Seoul wants to leave its mark on history with a “Korea Initiative” to set up a global financial safety net aimed at protecting emerging markets from disruptions caused by sudden changes in capital flows.


The nation, which built its economic “Miracle on the Han River” on the ashes of the Korean War, also intends to put development prominently on the G20 summit agenda for the first time.


And it wants to push ahead with reforms to the International Monetary Fund (IMF) to give emerging countries greater voting power, while encouraging the adoption of post-crisis rules to bolster the world’s banks.


“South Korea… will stress that a currency war is tantamount to mutual economic destruction and push for a compromise,” an organiser told Yonhap news agency on condition of anonymity.


The United States and European Union, trying to export their way to economic health amid lacklustre domestic demand, accuse China of significantly undervaluing the yuan to boost its own exports.


China says it is being made a scapegoat for US domestic problems.


And it points out that expectations of US “quantitative easing”, a move to pump more dollars into the market, are swamping emerging markets with destabilising capital inflows as investors chase higher yields.


The United States last Friday signalled a temporary truce, delaying publication until after the Seoul summit of a report that could have labelled China a currency “manipulator”.


There is a chance that “some sort of understanding” may be reached in Gyeongju, the Seoul official said, after weekend talks overseen by the United Nations raised the need for deeper global governance to tackle common problems.


Yoon Deok-Ryong, of the Korea Institute for International Economic Policy, said it would be hard to reach a firm agreement on forex issues at the South Korea meetings.


“However, an understanding may be reached by countries to abstain from measures that can worsen the situation until the next G20 summit planned for 2011 in France,” Yoon said.


The stakes are high, according to IMF chief Dominique Strauss-Kahn.


“The spirit of cooperation must be maintained. Without that, the recovery is in peril,” he told a meeting in Shanghai Monday.


South Korea says the G20 pulled the world back from a 1930s-style Great Depression but must now show it can cooperate in a post-crisis era.


Indian Prime Minister Manmohan Singh, in comments to Wednesday’s Financial Times, expressed fears about the group’s fraying cohesion — a concern echoed by Bank of England governor Mervyn King.


King called Tuesday for a “grand bargain” among the world’s major economies, saying forex tensions could spark trade protectionism.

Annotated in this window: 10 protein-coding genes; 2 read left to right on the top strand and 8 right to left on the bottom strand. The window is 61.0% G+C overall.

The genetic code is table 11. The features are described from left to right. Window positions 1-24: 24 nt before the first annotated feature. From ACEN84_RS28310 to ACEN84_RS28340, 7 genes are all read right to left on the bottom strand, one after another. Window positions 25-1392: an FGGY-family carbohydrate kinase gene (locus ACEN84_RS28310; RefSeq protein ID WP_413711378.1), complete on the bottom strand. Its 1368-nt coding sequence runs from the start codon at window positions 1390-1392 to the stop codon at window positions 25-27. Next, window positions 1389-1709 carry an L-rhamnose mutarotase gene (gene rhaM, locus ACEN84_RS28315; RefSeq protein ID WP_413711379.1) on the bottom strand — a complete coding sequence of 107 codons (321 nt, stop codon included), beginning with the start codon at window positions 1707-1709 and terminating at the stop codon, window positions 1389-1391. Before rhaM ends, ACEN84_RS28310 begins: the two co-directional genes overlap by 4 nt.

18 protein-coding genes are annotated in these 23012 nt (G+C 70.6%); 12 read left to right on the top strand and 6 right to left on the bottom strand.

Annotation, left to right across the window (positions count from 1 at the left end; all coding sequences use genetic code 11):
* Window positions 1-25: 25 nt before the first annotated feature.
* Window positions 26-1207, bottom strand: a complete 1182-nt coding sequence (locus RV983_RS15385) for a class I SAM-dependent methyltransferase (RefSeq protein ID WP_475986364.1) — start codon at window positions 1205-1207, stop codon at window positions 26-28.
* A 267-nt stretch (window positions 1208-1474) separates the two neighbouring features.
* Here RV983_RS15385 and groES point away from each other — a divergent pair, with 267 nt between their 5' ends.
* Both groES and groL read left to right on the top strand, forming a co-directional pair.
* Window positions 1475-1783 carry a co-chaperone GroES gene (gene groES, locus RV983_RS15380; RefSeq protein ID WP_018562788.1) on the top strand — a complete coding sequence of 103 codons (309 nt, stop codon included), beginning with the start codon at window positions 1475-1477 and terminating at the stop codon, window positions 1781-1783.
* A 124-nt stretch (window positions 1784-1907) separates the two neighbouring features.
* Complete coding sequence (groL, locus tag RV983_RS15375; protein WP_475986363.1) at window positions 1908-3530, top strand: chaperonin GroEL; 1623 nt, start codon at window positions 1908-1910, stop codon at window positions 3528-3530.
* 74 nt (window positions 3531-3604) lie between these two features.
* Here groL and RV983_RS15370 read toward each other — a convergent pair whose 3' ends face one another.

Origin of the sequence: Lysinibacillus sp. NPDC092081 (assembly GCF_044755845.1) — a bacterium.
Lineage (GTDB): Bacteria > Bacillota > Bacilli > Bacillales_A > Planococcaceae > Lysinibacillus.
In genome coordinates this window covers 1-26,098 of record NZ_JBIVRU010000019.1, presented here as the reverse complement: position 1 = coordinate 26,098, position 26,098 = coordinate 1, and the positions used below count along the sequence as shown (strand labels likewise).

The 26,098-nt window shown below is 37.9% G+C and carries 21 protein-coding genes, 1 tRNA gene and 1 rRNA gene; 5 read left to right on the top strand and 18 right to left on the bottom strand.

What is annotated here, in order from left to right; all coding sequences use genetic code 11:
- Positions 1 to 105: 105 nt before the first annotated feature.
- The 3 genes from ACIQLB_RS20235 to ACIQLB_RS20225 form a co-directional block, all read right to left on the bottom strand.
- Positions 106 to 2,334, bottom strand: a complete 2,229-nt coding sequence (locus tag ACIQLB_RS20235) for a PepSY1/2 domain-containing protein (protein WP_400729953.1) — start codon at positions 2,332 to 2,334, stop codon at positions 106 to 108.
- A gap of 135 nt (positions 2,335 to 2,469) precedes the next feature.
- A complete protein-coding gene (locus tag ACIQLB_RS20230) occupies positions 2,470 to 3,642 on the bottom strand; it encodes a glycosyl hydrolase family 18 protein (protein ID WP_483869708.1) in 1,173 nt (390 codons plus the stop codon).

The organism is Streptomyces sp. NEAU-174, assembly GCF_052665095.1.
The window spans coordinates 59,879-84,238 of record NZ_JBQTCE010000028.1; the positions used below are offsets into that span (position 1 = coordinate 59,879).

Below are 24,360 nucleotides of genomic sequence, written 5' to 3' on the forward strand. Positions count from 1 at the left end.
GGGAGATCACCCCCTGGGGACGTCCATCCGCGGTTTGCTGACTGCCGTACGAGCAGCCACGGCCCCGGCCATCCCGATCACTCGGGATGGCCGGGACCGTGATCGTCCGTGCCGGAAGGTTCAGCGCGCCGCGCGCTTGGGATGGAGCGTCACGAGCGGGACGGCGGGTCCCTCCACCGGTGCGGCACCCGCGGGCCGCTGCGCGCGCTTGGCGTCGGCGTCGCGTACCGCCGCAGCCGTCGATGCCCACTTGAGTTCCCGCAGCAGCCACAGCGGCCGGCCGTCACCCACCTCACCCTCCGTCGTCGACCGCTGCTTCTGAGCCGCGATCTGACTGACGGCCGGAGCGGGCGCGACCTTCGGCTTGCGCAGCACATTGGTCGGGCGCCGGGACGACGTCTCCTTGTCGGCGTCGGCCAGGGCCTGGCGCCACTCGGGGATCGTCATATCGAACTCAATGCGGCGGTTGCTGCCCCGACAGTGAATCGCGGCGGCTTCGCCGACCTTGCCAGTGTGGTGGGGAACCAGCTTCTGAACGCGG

“That could, as it did in the 1930s, lead to a disastrous collapse in activity around the world,” he said in a speech.


Ministers will discuss the state of the world economy, IMF reform and establishment of a financial safety net, the G20 framework for “strong, sustainable and balanced growth”, and regulatory reform among other issues.


The Basel Committee on Banking Supervision met Tuesday in Seoul to finalise reforms requiring global banks to bolster their reserves.


“The capital requirement, combined with a global liquidity framework, will substantially reduce the possibility of a banking crisis in the future,” said its chairman Nout Willink.


The Financial Stability Board created by the G20 was meeting in Seoul Wednesday. It was expected to agree a broad plan to strengthen regulation and supervision of banks and other financial companies seen as “too big to fail”.

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Source: SGGP

Japan warns of more currency intervention

In Uncategorized on October 15, 2010 at 10:26 am

AFP/File – A bank teller counts yen bank notes in Tokyo.

HONG KONG (AFP) – Fears of a global currency war mounted Friday after Japan voiced concerns about wild forex movements, while China said the US should not use the yuan as a “scapegoat” for its economic woes.


The comments come as tensions simmer between nations as they to damp their currencies to safeguard exports, an issue that is set to dominate a Group of 20 summit of the world’s top economies next month.


Japan’s Prime Minister Naoto Kan said Friday he was “very concerned about the currency situation” after the yen hit a 15-year high against the dollar on expectations the US will soon announce economic pump-priming measures.


Earlier his finance minister, Yoshihiko Noda told reporters: “We will take decisive steps when necessary, from the perspective of curbing excessive fluctuations in exchange rates.”


Tokyo’s warnings come as Japan’s shaky economic recovery is held up by the soaring yen, which hurts the nation’s growth-driving exporters by making their products more expensive overseas.


The US Federal Reserve’s expected easing measures are aimed at boosting the world’s biggest economy, which many in Washington say is being hampered by an undervalued Chinese yuan.


However, Beijing Friday said the yuan’s weakness against the greenback must not be used as a “scapegoat” for Washington’s problems.


“The United States can’t use domestic reasons to pass on its domestic employment and economic growth problems (to other nations),” commerce ministry spokesman Yao Jian told reporters.